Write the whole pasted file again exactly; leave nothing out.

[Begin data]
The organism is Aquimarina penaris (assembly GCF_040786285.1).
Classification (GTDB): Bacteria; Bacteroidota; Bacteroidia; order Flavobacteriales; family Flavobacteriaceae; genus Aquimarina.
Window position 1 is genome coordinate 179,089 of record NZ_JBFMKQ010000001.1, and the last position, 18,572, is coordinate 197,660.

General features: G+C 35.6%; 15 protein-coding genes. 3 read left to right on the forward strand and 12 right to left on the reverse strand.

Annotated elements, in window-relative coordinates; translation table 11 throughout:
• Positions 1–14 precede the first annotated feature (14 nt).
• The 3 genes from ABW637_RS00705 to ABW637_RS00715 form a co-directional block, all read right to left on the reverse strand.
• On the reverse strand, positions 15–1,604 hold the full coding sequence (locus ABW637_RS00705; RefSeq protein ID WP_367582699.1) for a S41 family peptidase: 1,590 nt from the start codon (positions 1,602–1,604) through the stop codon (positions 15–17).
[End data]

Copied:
The organism is Aquimarina penaris (assembly GCF_040786285.1).
Classification (GTDB): Bacteria; Bacteroidota; Bacteroidia; order Flavobacteriales; family Flavobacteriaceae; genus Aquimarina.
Window position 1 is genome coordinate 179,089 of record NZ_JBFMKQ010000001.1, and the last position, 18,572, is coordinate 197,660.

General features: G+C 35.6%; 15 protein-coding genes. 3 read left to right on the forward strand and 12 right to left on the reverse strand.

Annotated elements, in window-relative coordinates; translation table 11 throughout:
• Positions 1–14 precede the first annotated feature (14 nt).
• The 3 genes from ABW637_RS00705 to ABW637_RS00715 form a co-directional block, all read right to left on the reverse strand.
• On the reverse strand, positions 15–1,604 hold the full coding sequence (locus ABW637_RS00705; RefSeq protein ID WP_367582699.1) for a S41 family peptidase: 1,590 nt from the start codon (positions 1,602–1,604) through the stop codon (positions 15–17).